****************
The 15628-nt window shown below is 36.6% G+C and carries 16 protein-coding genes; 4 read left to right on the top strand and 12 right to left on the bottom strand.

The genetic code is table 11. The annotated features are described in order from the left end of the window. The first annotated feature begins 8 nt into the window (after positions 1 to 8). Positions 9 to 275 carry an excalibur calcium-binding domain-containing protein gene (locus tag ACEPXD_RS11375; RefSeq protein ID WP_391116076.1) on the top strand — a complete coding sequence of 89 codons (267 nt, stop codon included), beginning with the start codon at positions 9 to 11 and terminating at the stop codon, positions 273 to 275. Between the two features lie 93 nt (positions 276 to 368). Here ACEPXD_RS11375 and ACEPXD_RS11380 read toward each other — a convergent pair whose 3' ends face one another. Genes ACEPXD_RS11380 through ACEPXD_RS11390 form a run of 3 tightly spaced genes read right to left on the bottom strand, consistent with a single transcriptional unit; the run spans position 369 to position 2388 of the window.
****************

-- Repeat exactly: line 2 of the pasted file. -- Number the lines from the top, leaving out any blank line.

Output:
The genetic code is table 11. The annotated features are described in order from the left end of the window. The first annotated feature begins 8 nt into the window (after positions 1 to 8). Positions 9 to 275 carry an excalibur calcium-binding domain-containing protein gene (locus tag ACEPXD_RS11375; RefSeq protein ID WP_391116076.1) on the top strand — a complete coding sequence of 89 codons (267 nt, stop codon included), beginning with the start codon at positions 9 to 11 and terminating at the stop codon, positions 273 to 275. Between the two features lie 93 nt (positions 276 to 368). Here ACEPXD_RS11375 and ACEPXD_RS11380 read toward each other — a convergent pair whose 3' ends face one another. Genes ACEPXD_RS11380 through ACEPXD_RS11390 form a run of 3 tightly spaced genes read right to left on the bottom strand, consistent with a single transcriptional unit; the run spans position 369 to position 2388 of the window.